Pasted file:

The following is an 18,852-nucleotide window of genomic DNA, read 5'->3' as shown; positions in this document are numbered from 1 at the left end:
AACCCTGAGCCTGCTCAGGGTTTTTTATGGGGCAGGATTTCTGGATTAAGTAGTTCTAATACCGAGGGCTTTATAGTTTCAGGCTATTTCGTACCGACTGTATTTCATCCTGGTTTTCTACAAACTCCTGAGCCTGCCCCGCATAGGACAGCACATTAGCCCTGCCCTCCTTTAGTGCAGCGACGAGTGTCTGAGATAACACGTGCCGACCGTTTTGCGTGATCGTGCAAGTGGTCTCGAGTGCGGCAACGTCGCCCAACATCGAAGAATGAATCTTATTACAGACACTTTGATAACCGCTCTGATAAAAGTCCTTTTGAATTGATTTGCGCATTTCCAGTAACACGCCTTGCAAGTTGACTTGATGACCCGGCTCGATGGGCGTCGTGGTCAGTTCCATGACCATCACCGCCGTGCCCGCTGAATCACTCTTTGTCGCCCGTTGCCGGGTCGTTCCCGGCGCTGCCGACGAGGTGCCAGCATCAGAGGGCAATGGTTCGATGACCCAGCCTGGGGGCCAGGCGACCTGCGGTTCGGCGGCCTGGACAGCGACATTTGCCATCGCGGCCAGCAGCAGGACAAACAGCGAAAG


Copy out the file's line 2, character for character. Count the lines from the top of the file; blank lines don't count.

AACCCTGAGCCTGCTCAGGGTTTTTTATGGGGCAGGATTTCTGGATTAAGTAGTTCTAATACCGAGGGCTTTATAGTTTCAGGCTATTTCGTACCGACTGTATTTCATCCTGGTTTTCTACAAACTCCTGAGCCTGCCCCGCATAGGACAGCACATTAGCCCTGCCCTCCTTTAGTGCAGCGACGAGTGTCTGAGATAACACGTGCCGACCGTTTTGCGTGATCGTGCAAGTGGTCTCGAGTGCGGCAACGTCGCCCAACATCGAAGAATGAATCTTATTACAGACACTTTGATAACCGCTCTGATAAAAGTCCTTTTGAATTGATTTGCGCATTTCCAGTAACACGCCTTGCAAGTTGACTTGATGACCCGGCTCGATGGGCGTCGTGGTCAGTTCCATGACCATCACCGCCGTGCCCGCTGAATCACTCTTTGTCGCCCGTTGCCGGGTCGTTCCCGGCGCTGCCGACGAGGTGCCAGCATCAGAGGGCAATGGTTCGATGACCCAGCCTGGGGGCCAGGCGACCTGCGGTTCGGCGGCCTGGACAGCGACATTTGCCATCGCGGCCAGCAGCAGGACAAACAGCGAAAG